Class Type Colour Code Protects Against
Type A Brown Organic vapours and gases with boiling point of 65°C or higher
Type B Grey Inorganic vapours and gases (excluding CO and CO2)
Type E Yellow Sulphur dioxide and other acidic vapours and gases
Type K Green Ammonia and organic ammonia derivatives

Each one of these class types is further classified in three further classes relating to filter absorption capacity. These classes are:

Class 1 (Low Capacity)

Suitable for pollutant concentration of < 0.1%, or up to 1000ppm.

Class 2 (Average/Medium Capacity)

Suitable for pollutant concentration of < 0.5%, or up to 5000ppm.

Class 3 (High Capacity)

Suitable for pollutant concentration of < 1%, or up to 10,000 ppm.

Additional Types

Gas and combination filters will often feature additional markings for specialised standards. These include:

  • R: Reusable
  • NR: Not reusable
  • Type NO-P3 (Colour-coded blue/white): For protection against nitrous oxides
  • Type Hg-P3 (Colour-coded red/white): For protection against mercury, incorporating a particle filter.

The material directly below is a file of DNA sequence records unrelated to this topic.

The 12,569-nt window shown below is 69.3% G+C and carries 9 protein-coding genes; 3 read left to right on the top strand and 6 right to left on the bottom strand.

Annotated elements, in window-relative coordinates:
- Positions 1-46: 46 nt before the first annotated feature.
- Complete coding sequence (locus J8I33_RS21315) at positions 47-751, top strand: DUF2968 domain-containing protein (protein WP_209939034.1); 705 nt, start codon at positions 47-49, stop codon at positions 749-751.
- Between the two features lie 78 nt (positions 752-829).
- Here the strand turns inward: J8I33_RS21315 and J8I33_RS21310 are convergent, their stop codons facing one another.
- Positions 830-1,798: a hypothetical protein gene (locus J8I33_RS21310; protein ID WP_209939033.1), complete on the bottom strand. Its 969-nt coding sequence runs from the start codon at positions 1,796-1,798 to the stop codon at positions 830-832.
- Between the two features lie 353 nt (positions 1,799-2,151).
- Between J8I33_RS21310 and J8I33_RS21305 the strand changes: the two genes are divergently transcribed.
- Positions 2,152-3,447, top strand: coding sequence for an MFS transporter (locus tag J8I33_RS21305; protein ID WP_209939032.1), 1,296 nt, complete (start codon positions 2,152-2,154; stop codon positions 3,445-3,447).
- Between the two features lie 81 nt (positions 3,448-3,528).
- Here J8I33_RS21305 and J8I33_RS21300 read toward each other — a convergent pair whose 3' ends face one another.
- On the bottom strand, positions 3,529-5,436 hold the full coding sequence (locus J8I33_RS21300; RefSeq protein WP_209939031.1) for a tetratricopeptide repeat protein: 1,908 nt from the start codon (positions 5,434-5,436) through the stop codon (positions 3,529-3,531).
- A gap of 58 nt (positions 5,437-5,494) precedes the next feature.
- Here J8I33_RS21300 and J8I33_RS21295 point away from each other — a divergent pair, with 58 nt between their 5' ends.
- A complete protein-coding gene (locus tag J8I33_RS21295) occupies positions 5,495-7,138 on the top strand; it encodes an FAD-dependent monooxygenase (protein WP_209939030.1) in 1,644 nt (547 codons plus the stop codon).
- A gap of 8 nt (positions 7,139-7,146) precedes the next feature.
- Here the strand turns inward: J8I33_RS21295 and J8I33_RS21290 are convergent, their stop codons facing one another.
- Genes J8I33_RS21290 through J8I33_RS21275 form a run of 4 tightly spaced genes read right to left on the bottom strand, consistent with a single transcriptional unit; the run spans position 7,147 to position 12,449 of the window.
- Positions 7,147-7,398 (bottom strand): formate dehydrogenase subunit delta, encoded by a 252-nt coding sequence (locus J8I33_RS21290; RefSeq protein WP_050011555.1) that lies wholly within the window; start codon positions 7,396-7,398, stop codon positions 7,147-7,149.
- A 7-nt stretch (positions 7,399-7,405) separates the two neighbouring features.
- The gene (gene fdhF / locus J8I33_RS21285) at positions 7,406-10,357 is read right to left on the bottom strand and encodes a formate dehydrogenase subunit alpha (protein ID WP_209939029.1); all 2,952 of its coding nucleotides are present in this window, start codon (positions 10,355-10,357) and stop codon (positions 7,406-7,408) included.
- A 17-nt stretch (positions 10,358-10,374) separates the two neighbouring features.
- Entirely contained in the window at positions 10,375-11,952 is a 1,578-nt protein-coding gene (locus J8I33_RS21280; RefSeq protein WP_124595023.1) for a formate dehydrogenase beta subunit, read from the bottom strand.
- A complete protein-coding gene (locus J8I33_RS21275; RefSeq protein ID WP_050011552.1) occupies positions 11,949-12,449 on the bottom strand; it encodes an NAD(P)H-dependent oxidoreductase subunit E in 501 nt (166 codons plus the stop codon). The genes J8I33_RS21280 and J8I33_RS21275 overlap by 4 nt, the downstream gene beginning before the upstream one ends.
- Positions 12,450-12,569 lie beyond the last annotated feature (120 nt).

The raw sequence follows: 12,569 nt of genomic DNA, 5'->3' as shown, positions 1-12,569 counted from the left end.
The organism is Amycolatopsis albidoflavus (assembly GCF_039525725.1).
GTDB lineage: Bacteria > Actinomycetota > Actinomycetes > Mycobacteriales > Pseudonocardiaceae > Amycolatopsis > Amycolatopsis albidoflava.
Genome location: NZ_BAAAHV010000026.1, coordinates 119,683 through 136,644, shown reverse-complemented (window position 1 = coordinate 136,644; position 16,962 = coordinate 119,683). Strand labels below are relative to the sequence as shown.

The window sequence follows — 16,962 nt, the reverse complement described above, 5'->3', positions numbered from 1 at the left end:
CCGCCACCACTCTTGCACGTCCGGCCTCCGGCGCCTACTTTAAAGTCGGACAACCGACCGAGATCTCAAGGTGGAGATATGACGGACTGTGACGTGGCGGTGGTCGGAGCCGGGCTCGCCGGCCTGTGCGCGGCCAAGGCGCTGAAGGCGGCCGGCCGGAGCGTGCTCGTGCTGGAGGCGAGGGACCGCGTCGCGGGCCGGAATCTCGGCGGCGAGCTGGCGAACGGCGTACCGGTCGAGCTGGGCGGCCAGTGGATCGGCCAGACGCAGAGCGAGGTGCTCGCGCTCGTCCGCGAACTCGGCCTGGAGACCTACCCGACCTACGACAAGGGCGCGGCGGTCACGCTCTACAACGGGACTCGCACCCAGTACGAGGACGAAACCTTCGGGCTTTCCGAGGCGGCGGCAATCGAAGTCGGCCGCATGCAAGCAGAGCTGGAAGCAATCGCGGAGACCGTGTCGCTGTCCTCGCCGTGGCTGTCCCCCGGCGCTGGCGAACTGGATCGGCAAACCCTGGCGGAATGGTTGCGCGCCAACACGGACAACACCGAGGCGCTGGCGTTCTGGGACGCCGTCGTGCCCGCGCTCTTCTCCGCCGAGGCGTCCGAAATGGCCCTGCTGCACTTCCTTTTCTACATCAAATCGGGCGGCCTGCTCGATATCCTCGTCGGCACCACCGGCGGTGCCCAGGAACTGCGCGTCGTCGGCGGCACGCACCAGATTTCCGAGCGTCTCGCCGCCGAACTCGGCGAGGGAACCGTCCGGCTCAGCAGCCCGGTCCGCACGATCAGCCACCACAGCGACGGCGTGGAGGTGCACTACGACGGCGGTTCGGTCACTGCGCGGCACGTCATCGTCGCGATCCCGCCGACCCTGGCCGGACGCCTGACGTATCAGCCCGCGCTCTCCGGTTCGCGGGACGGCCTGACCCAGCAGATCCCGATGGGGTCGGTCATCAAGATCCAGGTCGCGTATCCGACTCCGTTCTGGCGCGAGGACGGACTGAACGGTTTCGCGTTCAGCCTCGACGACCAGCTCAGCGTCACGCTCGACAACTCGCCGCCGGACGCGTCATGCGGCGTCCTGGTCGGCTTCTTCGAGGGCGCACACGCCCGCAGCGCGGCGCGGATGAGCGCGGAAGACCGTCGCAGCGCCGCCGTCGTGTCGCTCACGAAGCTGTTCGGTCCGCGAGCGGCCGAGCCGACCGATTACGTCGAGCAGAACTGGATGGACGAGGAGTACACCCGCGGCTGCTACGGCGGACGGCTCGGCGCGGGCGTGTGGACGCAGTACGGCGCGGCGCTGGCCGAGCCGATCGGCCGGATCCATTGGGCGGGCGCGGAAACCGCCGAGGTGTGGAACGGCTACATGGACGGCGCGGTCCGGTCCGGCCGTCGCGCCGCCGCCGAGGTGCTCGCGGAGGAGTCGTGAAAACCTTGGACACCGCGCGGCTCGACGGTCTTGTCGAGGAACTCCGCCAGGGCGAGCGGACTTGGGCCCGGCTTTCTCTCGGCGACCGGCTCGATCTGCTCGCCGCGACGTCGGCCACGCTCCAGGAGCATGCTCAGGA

EN 143 - Standard for Particle Filters

This is the standard specifying the minimum requirements for particle filters for use as components of protective respiratory devices. It governs filters designed to protect you from solid or liquid particles in the air. This standard divided particle filters into three classes based on their level of filtering, each one being suitable for a different hazard. These classes are as follows:

P1 (Low Filter Performance)

P1 filters are defined as having a low performance, with a minimum of 80% efficiency. These filters are designed to protect from non-toxic dust and/or water-based aerosols.

P2 (Medium Filter Performance)

P2 filters are defined as having a medium or average level of performance, with a minimum of 94% efficiency. These filters are designed to protect from slightly toxic or irritating solid aerosols or liquids.

P3 (High Filter Performance)